the community site for and by developmental biologists

The Tails of Fate

Posted by on January 18th, 2018

The epic journey of embryogenesis begins with a set of maternal instructions. These instructions are in the form of transcribed mRNA, some even translated into proteins and ready for action. However, many of the critical maternal mRNAs are inactive and must be delivered to the right cell and activated at the right time to encode[…]

The MBL Embryology Course: Questions and Answers

Posted by on January 17th, 2018

The Feburary 1st deadline to apply to the Embryology Course at the Marine Biological Laboratory (MBL) is quickly approaching. Maybe you’ve only just learned about the Embryology Course, or perhaps you’ve been meaning to apply to it for years but never pulled the trigger. Either way, I’m writing this blog post to (1) convince you[…]

The future of human reproduction: Stepping back from visions of Gattaca

Posted by on January 16th, 2018

The impact of developmental biology on society is particularly acute when it comes to reproduction – research informs efforts to assist reproduction and understand what happens when pregnancy goes wrong. Recent developments in stem cells, culturing conditions, gene editing and sequencing are also revealing aspects of human embryonic development previously hidden from us. Here at[…]

In Development this week (Vol 145, Issue 1)

Posted by on January 16th, 2018

The first Development issue of the year is now complete! Here are the highlights:   RESEARCH HIGHLIGHTS:   Micro-lenses focus on cataract development Cataracts have many potential risk factors but the molecular mechanisms underlying their development are unclear. Aggregates of lens epithelial cells (LECs) derived from human pluripotent stem cells (hPSCs) are a potentially powerful in[…]

The Woods Hole Embryology Experience

Posted by on January 12th, 2018

My first listen to Jimi Hendrix’s album, “Are you experienced?” was as a prepubescent kid who still had a Matchbox car collection. It’s hard to describe. A world of magic opened up for me; to the chagrin of my parents, I decided I wanted to be a musician instead of a scientist, and in a[…]

Shape the leaves

Posted by on January 10th, 2018

Before I started my PhD study, I didn’t notice that leaves have two sides: the adaxial side and the abaxial side. When my supervisor Dr. Yuling Jiao first asked me whether I would like to work on this leaf dorsiventral developmental process, I thought I should try, for my own curiosity.   The leaf dorsiventral[…]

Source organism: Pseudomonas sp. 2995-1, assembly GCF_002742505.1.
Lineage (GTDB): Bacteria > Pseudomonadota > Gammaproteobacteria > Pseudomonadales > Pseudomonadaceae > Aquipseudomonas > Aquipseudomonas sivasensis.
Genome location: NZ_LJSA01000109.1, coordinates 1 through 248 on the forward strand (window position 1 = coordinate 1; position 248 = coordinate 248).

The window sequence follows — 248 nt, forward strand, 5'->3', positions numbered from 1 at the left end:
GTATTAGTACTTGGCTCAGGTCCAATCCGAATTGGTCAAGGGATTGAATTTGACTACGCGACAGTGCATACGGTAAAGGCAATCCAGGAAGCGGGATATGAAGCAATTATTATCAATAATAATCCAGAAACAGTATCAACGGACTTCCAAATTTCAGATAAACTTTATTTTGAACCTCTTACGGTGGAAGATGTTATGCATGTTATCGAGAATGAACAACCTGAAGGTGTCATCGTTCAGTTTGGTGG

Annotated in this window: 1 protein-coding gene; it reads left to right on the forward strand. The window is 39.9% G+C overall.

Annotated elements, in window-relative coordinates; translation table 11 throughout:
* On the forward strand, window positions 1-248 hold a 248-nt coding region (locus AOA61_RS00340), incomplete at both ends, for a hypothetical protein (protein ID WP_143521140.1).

Developmental biology: ‘not a confined, specified discipline’?

Posted by on January 10th, 2018

Catching up after the holidays, I finally got around to reading Scott Gilbert‘s recently published essay in PloS Biology. In case you haven’t seen it yet, the essay proposes that developmental biology is ‘the stem cell of biological disciplines’, and that many other areas of biology – such as cell biology, genetics, immunology, oncology and[…]

The community for regenerative medicine: RegMedNet

Posted by on January 10th, 2018

What happens when you apply developmental biology to patients? Regenerative medicine! Now, here are some more difficult questions: Who owns a cell-based therapy? What is a ‘minimally manipulated’ product, and should they be administered to patients if they haven’t been approved by the FDA? In 2015, RegMedNet, the network for regenerative medicine, was launched to[…]

Synthetic Human Embryology: The Rise of A New Era with New Collaborations

Posted by on January 9th, 2018

— A look behind the paper “A pluripotent stem cell-based model for post-implantation human amniotic sac development“   Early stages of human embryo development are vital for successful pregnancy and the health of the embryo. Abnormal early development often causes infertility as well as various birth defects. Despite its scientific and clinical importance, early development[…]